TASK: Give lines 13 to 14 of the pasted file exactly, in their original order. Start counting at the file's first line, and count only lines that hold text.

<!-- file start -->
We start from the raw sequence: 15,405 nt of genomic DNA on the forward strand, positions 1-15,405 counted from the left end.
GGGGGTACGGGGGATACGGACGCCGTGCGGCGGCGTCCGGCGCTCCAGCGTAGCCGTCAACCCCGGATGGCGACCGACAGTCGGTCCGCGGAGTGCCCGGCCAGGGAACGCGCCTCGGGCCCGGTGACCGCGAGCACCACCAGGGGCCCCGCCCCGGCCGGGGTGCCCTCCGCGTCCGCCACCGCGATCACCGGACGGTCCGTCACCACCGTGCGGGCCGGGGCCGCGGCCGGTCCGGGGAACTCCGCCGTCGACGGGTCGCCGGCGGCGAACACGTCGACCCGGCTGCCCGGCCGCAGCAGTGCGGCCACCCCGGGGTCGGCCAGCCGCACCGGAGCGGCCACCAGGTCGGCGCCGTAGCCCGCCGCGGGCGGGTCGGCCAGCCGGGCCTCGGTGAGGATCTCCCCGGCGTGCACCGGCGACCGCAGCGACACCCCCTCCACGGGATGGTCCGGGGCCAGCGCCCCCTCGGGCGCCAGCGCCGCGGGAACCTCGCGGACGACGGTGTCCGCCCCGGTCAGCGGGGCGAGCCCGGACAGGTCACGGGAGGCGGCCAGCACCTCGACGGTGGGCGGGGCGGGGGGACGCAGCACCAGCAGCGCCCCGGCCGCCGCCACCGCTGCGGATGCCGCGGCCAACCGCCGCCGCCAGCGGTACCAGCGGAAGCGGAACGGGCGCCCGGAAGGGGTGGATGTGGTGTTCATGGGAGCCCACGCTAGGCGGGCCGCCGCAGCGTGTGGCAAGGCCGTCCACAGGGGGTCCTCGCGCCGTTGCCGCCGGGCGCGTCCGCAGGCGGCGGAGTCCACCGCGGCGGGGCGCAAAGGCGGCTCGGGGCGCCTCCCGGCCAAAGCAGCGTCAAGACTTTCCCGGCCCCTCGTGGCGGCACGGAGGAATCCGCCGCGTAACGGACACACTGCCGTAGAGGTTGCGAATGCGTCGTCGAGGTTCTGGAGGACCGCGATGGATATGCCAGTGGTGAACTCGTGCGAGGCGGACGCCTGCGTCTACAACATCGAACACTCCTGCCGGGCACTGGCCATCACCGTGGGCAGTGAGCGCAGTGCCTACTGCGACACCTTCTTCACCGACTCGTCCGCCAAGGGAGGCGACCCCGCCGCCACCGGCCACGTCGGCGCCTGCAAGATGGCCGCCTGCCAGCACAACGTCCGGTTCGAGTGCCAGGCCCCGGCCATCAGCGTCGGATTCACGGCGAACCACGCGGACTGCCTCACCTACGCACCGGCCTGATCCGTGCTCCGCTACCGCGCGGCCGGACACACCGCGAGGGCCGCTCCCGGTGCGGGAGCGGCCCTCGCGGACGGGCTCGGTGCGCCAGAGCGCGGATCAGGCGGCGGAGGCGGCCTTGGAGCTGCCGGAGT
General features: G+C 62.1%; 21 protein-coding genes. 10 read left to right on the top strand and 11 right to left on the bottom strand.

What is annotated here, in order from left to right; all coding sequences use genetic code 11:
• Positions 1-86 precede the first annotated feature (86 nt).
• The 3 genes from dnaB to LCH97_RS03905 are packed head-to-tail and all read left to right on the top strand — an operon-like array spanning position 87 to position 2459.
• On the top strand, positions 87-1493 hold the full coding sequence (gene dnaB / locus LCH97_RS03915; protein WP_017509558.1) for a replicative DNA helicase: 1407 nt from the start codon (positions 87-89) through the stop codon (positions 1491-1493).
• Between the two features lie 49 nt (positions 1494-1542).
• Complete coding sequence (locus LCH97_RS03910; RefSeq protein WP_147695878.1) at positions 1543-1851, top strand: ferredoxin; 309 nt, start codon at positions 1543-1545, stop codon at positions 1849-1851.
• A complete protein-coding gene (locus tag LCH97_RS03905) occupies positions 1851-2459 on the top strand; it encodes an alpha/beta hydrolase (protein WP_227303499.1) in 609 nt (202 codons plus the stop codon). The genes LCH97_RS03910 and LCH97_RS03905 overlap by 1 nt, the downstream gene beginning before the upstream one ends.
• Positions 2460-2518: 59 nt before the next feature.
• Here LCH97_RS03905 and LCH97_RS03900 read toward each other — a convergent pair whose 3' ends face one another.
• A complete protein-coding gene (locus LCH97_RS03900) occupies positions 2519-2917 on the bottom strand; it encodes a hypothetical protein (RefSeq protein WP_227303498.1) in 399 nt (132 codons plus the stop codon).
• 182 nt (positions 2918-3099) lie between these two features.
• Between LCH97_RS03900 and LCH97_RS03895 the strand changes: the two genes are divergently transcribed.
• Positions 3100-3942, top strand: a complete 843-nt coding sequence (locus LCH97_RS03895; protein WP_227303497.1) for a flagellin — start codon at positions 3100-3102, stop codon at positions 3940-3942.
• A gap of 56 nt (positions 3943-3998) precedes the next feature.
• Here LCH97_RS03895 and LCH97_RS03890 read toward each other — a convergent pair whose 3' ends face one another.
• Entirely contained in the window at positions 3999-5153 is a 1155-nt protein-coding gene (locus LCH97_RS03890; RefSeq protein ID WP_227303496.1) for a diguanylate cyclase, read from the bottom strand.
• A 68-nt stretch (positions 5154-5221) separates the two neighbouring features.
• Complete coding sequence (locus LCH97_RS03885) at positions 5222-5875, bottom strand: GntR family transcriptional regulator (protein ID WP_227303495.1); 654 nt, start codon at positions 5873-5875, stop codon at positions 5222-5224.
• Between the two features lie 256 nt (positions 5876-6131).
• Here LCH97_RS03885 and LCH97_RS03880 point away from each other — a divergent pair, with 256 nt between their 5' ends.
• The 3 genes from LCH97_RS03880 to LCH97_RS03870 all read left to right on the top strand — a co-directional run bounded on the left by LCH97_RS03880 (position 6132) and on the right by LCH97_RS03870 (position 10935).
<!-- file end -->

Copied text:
• A complete protein-coding gene (locus LCH97_RS03900) occupies positions 2519-2917 on the bottom strand; it encodes a hypothetical protein (RefSeq protein WP_227303498.1) in 399 nt (132 codons plus the stop codon).
• 182 nt (positions 2918-3099) lie between these two features.